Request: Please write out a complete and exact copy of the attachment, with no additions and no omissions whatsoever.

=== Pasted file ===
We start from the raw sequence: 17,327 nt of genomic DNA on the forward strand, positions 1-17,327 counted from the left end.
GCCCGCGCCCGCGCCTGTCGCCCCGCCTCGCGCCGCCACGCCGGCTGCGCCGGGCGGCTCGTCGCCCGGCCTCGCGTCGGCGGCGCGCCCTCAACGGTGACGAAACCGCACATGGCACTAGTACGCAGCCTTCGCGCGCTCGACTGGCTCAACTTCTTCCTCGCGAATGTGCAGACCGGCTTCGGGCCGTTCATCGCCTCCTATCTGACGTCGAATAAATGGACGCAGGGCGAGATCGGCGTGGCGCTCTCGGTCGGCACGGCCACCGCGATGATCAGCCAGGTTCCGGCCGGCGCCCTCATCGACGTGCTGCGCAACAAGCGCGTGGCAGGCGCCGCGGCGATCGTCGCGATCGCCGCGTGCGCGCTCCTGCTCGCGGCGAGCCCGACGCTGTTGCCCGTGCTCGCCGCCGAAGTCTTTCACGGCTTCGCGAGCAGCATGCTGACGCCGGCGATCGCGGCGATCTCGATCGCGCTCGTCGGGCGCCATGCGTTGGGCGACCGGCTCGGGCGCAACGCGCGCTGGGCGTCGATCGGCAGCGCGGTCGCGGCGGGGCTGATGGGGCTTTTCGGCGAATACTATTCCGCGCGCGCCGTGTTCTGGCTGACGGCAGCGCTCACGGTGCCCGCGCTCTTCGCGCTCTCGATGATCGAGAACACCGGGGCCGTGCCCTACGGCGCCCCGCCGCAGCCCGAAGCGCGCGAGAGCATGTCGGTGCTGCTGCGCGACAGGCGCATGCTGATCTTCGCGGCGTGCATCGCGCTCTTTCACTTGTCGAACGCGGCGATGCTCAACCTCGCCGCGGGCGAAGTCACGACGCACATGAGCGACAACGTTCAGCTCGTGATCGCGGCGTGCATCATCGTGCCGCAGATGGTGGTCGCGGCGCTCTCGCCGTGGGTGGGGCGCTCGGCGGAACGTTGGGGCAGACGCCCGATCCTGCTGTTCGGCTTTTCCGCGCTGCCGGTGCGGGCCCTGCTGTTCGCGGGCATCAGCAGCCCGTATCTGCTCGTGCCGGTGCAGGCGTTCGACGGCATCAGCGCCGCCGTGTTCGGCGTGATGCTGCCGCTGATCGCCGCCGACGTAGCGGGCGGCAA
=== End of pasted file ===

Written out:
We start from the raw sequence: 17,327 nt of genomic DNA on the forward strand, positions 1-17,327 counted from the left end.
GCCCGCGCCCGCGCCTGTCGCCCCGCCTCGCGCCGCCACGCCGGCTGCGCCGGGCGGCTCGTCGCCCGGCCTCGCGTCGGCGGCGCGCCCTCAACGGTGACGAAACCGCACATGGCACTAGTACGCAGCCTTCGCGCGCTCGACTGGCTCAACTTCTTCCTCGCGAATGTGCAGACCGGCTTCGGGCCGTTCATCGCCTCCTATCTGACGTCGAATAAATGGACGCAGGGCGAGATCGGCGTGGCGCTCTCGGTCGGCACGGCCACCGCGATGATCAGCCAGGTTCCGGCCGGCGCCCTCATCGACGTGCTGCGCAACAAGCGCGTGGCAGGCGCCGCGGCGATCGTCGCGATCGCCGCGTGCGCGCTCCTGCTCGCGGCGAGCCCGACGCTGTTGCCCGTGCTCGCCGCCGAAGTCTTTCACGGCTTCGCGAGCAGCATGCTGACGCCGGCGATCGCGGCGATCTCGATCGCGCTCGTCGGGCGCCATGCGTTGGGCGACCGGCTCGGGCGCAACGCGCGCTGGGCGTCGATCGGCAGCGCGGTCGCGGCGGGGCTGATGGGGCTTTTCGGCGAATACTATTCCGCGCGCGCCGTGTTCTGGCTGACGGCAGCGCTCACGGTGCCCGCGCTCTTCGCGCTCTCGATGATCGAGAACACCGGGGCCGTGCCCTACGGCGCCCCGCCGCAGCCCGAAGCGCGCGAGAGCATGTCGGTGCTGCTGCGCGACAGGCGCATGCTGATCTTCGCGGCGTGCATCGCGCTCTTTCACTTGTCGAACGCGGCGATGCTCAACCTCGCCGCGGGCGAAGTCACGACGCACATGAGCGACAACGTTCAGCTCGTGATCGCGGCGTGCATCATCGTGCCGCAGATGGTGGTCGCGGCGCTCTCGCCGTGGGTGGGGCGCTCGGCGGAACGTTGGGGCAGACGCCCGATCCTGCTGTTCGGCTTTTCCGCGCTGCCGGTGCGGGCCCTGCTGTTCGCGGGCATCAGCAGCCCGTATCTGCTCGTGCCGGTGCAGGCGTTCGACGGCATCAGCGCCGCCGTGTTCGGCGTGATGCTGCCGCTGATCGCCGCCGACGTAGCGGGCGGCAA